In the past, people with multiple sclerosis were advised to avoid exertion. It was felt that as many people with MS experienced fatigue and found their symptoms worsened when hot, it was best to avoid activities that could be seen as tiring.
Regular, moderate exercise is now recognised as an important element in maintaining general health and wellbeing for people with MS.
A research study in 1996 showed specific benefits of exercise for people with MS. The trial compared a group of people with mild to moderate MS who followed an exercise programme for 15 weeks with a similar group who didn't exercise. None of the people in either group had been exercising before the trial.
At the end of the trial, people from the exercise group were showing reduced fatigue levels and improvements in strength, mobility and bowel and bladder function. They also reported improved mood and showed a reduction in stored fat and markers associated with the risk of cardiovascular disease. Similar effects have been seen in a number of subsequent studies into exercise and MS.
There is no right or wrong exercise. However, the nature of MS may mean that you have to be more aware of what you can achieve than someone who doesn't have MS. If you have concerns about undertaking certain activities, talk to a relevant health professional (eg a neurologist, GP, MS specialist nurse, physiotherapist, occupational therapist) beforehand.
You have to learn to listen to your own body and be honest with what it is telling you. As recovery time can be longer for someone with MS, be prepared to stop before your body tells you have reached your limit.
Exercise to combat fatigue
Fatigue - the overwhelming feeling of exhaustion unrelated to physical activity - is a very common symptom of MS.
Exercise can help combat fatigue. Muscles that are not used regularly become weakened and require more energy to carry out tasks. This can lead to a cycle of decline, as an already weak muscle that is not used will become weakened further, a process known as atrophy. Regardless of whether you have MS or not, a lack of activity will make any activity more tiring.
For many years people with MS were advised to avoid exercise due to the impact it could have on weakness and fatigue. It is now felt that exercise is beneficial if it works on building up endurance and strength in muscles without increasing fatigue and that it is important to try to remain as fit and active as possible.
It is important to acknowledge, both when exercising and in daily life, that it is not a good idea to 'work through' fatigue - you may end up feeling worse, often for days afterwards.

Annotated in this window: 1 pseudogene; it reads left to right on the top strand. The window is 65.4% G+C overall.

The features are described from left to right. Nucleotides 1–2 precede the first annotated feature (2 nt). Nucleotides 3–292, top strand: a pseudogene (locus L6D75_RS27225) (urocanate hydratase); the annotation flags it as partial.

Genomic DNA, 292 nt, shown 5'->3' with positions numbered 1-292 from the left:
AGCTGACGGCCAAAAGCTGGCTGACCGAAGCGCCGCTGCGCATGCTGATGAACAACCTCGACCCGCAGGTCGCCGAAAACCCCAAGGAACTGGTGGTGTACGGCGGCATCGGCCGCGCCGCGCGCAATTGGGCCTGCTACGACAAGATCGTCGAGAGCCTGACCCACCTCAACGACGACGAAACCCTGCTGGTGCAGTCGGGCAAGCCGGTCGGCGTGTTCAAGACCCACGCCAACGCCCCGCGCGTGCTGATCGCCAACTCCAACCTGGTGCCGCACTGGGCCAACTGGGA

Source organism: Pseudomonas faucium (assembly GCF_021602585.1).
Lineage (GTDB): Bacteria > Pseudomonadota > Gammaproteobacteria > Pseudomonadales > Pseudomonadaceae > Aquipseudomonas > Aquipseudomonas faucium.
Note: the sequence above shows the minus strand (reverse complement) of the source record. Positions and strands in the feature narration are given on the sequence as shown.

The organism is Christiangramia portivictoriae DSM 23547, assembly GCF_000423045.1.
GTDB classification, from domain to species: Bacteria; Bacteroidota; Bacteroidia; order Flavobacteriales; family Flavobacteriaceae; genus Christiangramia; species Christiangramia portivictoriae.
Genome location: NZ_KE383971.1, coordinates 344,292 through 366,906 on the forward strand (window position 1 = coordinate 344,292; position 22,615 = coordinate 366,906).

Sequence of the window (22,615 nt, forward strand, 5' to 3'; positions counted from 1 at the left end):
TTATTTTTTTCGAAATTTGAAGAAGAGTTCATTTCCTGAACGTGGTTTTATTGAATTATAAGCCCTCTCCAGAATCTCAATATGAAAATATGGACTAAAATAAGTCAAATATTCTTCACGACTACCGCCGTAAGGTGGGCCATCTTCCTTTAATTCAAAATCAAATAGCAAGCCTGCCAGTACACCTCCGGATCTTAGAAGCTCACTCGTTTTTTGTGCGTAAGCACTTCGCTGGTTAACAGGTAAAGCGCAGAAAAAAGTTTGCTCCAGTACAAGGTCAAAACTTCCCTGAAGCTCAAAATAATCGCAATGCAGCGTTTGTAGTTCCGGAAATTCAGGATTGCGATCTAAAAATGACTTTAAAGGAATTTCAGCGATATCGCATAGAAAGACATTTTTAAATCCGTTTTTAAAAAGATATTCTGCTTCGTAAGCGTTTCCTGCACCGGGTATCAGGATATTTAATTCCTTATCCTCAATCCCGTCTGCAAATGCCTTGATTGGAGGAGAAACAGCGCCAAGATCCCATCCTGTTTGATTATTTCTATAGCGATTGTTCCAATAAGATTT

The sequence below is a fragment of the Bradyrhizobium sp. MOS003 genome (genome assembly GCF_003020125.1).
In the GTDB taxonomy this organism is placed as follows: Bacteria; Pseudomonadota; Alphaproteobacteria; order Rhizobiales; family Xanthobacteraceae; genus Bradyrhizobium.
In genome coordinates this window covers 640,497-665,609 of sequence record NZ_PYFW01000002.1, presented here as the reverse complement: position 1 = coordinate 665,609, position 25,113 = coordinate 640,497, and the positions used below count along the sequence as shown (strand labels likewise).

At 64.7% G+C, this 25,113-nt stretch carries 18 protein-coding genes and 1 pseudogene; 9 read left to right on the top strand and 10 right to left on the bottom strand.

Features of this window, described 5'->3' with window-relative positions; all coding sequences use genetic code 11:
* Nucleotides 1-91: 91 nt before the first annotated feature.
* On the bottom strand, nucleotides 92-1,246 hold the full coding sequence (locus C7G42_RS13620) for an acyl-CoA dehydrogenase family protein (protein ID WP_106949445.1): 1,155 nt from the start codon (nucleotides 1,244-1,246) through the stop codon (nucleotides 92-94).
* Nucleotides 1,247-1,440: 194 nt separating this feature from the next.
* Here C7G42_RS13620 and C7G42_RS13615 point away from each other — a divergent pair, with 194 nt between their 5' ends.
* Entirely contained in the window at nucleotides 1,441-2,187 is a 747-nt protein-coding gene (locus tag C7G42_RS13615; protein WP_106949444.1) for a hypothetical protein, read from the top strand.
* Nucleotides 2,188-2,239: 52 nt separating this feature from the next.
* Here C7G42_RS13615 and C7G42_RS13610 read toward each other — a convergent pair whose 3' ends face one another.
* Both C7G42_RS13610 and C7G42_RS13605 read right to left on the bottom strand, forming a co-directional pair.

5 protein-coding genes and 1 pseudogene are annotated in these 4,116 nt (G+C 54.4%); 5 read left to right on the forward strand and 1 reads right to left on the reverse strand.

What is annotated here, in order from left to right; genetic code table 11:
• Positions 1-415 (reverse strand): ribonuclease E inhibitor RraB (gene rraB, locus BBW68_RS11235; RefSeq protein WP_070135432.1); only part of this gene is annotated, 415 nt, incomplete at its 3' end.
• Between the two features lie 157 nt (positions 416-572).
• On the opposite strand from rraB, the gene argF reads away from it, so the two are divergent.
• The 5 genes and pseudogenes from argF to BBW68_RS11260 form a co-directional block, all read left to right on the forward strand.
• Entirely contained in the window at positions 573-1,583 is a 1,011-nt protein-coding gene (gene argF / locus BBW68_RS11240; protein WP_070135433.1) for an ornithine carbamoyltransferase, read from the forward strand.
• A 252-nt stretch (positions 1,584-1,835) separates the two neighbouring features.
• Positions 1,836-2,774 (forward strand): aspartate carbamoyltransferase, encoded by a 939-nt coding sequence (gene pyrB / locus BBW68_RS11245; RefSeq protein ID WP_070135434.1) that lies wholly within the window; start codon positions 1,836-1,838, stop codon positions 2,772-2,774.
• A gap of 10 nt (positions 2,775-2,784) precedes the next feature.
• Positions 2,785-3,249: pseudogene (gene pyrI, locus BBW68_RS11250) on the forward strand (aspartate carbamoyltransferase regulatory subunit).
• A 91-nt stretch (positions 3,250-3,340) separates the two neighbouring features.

Temperature can also affect fatigue. Everyone can feel drained of energy in hot or humid weather, but with MS the effect is often exaggerated. If heat is a problem, try using a fan or a cold water spray when exercising or having a cool bath before you start.
- See also the MS Trust book Living with fatigue
What sort of exercise?
There is no right or wrong exercise, but there are some simple guidelines to help you decide what suits you best. If you try an activity and it does not make your symptoms worse, then it is most likely to be fine for you. Some people have a misguided belief that if you push hard enough and it hurts then it must be doing some good. If you spend more time recovering from an activity than doing it, you may not have the balance quite right!
The attitude of 'no pain, no gain' does not apply in MS. Whilst someone without MS can push themselves to exhaustion and then recover within half an hour, a person with MS should be prepared to stop before their body is telling them they have reached their limit.
It is important to find exercise that you enjoy doing because then you will keep it going. Everyone is individual and some people like to exercise in a group setting - in a class or as part of a team. Others like to work individually whether that is at the gym, swimming pool or at home. Find what is right for you.
When you start your programme, pick out a couple of exercises that you know you will be able to do and build up gradually. At first you could pick maybe two exercises and do them every day at least once - perhaps in the morning and in the afternoon.